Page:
Patrick Radden Keefe’s Say Nothing: A True Story of Murder and Memory in Northern Ireland is a murder mystery political history. Keefe opens with a scene of two Northern Irish detectives from the Serious Crime Branch in Belfast striding into the Treasure Room at Boston College’s John Jay Burns Library. They’ve come to retrieve recordings of former Irish Republican Army volunteers recounting the history of the Troubles and their paramilitary organization. It’s 2013 and those interviews have become evidence in the 1972 “disappearance” of Jean McConville.
Jumping the Atlantic and cycling back four decades, Keefe drops readers behind a gang of balaclava-clad IRA foot soldiers entering a West Belfast public housing complex. Readers witness their bumrushing the McConville apartment and initiating the irrevocable ruin of that family. Mrs. McConville, a mother of ten who’d recently become a widow, was likely disappeared for having offered aid to a British soldier who’d been wounded just outside the family’s apartment block during a skirmish with IRA. Twenty-five years would pass before the IRA admitted that they executed McConville. Not until 2003, when her remains appeared on a beach in Irish Republic, were the McConville children finally able to lay their mother to rest.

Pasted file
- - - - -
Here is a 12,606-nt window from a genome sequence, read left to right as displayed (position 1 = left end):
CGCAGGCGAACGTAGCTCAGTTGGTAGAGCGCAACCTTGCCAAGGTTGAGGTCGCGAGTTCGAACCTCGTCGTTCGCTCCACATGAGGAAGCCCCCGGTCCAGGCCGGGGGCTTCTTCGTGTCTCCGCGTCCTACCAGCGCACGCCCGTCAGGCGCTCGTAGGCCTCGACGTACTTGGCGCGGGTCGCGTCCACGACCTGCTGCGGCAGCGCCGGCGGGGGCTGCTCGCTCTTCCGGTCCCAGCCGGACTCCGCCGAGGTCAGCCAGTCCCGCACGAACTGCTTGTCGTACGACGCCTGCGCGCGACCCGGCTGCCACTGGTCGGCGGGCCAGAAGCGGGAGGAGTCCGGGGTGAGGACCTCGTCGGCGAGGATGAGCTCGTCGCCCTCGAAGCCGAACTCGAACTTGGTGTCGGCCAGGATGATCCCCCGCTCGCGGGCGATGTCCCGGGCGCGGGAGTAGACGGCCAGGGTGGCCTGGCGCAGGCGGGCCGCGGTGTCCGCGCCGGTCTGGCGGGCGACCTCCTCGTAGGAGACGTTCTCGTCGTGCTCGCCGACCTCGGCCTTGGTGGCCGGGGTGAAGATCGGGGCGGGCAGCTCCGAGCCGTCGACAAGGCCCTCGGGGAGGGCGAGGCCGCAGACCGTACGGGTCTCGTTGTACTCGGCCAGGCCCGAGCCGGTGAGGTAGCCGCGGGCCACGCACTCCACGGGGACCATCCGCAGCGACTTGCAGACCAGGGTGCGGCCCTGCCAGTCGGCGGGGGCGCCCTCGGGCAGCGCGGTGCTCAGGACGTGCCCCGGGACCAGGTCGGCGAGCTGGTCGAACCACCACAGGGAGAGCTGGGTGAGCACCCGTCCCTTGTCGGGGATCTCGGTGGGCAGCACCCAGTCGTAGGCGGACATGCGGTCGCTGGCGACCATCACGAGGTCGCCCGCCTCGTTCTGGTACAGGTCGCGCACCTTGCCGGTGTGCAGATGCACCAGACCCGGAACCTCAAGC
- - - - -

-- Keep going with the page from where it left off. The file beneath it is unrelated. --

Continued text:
In between Mrs. McConville’s abduction and final identification, Keefe builds a history of the struggle for Irish liberation from Britain, a story about independence and partition, colonial hang-ups and post-colonial dreams, Ulster Loyalist Protestant nationalism and Irish Republican Catholic radicalism. And thus, as with many independence movements and extended civil wars, Keefe’s narrative is a history of violence.
Shifting smoothly among scenes with explosive, thriller-like pacing and deeply engrossing psychological profiles of central political characters, Keefe takes us from the ambush at Burntollet Bridge in 1969 to Bloody Sunday in ‘72 to the 1973 bombing of the Old Bailey Courthouse in London to Dolours Price, Brendan Hughes, Bobby Sands and the Hunger Strikes of ‘80-81 to Margaret Thatcher to the political legitimization of Sinn Féin to Gerry Adams’ deradicalization and disavowal of IRA membership to the Good Friday Agreements in 1998.
The author arranges these jigsawed complexities of late twentieth-century political struggle into an essential examination of the contradictions between the IRA’s liberation theory and its sometimes demagnetized moral compass. Working with the tapes in BC’s Treasure Room, Keefe presents some former IRA activists, especially Price and Hughes, as unrepentant about political violence and simultaneously remorseful about the existential and physical expense of the warrior ethic. That remorse turns to rage when they recognize Adams’s politically expedient distancing as the devaluation and erasure of the IRA’s political agenda. What was all the killing for except liberation and unification?
— Walton Muyumba